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Health Care and a Political Malaise

Repeal and replace. Repeat.Repeal and replace. Repeat.
Repeal and replace. Repeat.

Good morning.

The heated debate over the fate of the Affordable Care Act, which raged throughout the weekend, says as much about what’s wrong with the U.S. political system as it does about what’s wrong with the U.S. health care system.

Conservatives who claim the House bill is “Obamacare lite” have a point. “Repeal and replace” overstates what is going on here. Republicans are tweaking the system to reduce the heavy hand of government by 1) eliminating the mandate that everyone must buy coverage, 2) increasing the flexibility of insurance companies to offer streamlined and less expensive plans, and 3) reducing the overall cost to government. The basic structure remains intact, as was inevitable.


The real problem is political. A sustainable fix to the health care system will only happen on bipartisan terms. The Affordable Care Act overreached in part because it had to accommodate the demands of all Democrats to make up for the fact it wasn’t going to win support of any Republicans. “Repeal and replace” now faces the opposite problem—Congressional leaders may have to cater to conservative critics because no Democrats will support them. If they give in to conservative demands—and possibly even if they don’t—they run the risk of adopting a bill that deprives GOP voters of benefits and will be rejected at the polls in 2018, empowering a new crop of Democrats committed to repealing and replacing the repeal and replace.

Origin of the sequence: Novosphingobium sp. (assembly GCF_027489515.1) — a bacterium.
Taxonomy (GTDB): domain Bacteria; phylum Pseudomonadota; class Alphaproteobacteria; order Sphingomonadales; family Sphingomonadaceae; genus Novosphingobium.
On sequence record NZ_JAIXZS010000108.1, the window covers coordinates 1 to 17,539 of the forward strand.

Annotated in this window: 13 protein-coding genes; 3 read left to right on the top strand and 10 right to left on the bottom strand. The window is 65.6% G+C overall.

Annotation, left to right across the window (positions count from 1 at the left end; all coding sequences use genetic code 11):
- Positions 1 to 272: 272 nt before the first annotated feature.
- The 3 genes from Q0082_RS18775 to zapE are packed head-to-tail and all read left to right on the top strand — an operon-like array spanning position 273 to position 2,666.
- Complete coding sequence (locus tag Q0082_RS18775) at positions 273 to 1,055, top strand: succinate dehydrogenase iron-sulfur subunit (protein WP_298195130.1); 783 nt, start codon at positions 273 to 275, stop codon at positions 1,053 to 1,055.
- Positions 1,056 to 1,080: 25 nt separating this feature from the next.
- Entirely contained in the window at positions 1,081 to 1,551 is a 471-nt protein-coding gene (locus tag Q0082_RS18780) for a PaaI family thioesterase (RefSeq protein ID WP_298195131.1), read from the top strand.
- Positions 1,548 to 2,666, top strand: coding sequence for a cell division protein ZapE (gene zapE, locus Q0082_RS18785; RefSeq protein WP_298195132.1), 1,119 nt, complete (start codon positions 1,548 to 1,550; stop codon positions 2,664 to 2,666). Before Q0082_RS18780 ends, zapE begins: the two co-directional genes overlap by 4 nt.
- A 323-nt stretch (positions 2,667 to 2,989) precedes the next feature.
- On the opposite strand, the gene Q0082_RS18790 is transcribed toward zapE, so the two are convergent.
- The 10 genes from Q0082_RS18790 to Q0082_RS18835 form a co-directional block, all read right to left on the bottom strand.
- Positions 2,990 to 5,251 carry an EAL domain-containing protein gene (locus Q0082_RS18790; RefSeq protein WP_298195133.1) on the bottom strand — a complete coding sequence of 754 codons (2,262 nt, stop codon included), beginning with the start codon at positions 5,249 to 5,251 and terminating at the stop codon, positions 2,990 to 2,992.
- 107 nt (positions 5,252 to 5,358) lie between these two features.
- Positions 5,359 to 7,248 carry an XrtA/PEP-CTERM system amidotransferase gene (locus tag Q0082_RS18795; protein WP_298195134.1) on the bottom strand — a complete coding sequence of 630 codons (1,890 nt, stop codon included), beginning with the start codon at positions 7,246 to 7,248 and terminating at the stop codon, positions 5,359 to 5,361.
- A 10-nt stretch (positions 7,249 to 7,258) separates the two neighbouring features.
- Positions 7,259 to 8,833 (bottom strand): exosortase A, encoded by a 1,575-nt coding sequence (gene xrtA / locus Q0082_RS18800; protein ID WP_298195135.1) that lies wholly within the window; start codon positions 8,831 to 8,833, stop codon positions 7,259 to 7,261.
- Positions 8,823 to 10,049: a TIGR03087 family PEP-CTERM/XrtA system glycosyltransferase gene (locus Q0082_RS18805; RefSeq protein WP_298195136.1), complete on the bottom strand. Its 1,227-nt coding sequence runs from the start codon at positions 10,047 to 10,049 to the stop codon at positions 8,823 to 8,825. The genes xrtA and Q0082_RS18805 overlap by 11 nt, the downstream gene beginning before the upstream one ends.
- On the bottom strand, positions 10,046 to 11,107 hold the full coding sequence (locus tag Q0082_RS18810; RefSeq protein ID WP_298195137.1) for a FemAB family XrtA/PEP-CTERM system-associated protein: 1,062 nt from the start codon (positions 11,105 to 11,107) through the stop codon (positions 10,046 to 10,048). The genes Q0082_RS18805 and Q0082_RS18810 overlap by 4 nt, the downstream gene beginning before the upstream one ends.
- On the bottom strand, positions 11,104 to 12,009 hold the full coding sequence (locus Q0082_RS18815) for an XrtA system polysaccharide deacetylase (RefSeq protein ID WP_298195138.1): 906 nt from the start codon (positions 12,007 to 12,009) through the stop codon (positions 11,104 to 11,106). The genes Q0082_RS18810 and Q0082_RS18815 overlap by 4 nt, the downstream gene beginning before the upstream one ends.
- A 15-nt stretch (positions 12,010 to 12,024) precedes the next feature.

“When you jam something through one party over another, it’s not sustainable. It becomes a point of attack,” the Republican Governor of Ohio John Kasich said yesterday on Meet the Press. “We need to have Democrats involved so that what we do will not only be significant, but will last.”

Which gets back to our broken political system. As I mentioned here Friday, the new issue of Fortune has an interesting and important essay by Katherine Gehl and Michael Porter that uses competitive strategy to analyze the political industry. Their conclusion: it’s a classic duopoly—good for the health of the two parties, but bad for the health of the country. The time has come for reforms of redistricting, the primary process, and elections, to open the process to people in the center.

News below. And apologies to the folks at Ingredion for saying Friday that they make “artificial sweeteners.” They make sugar substitutes, but with natural ingredients.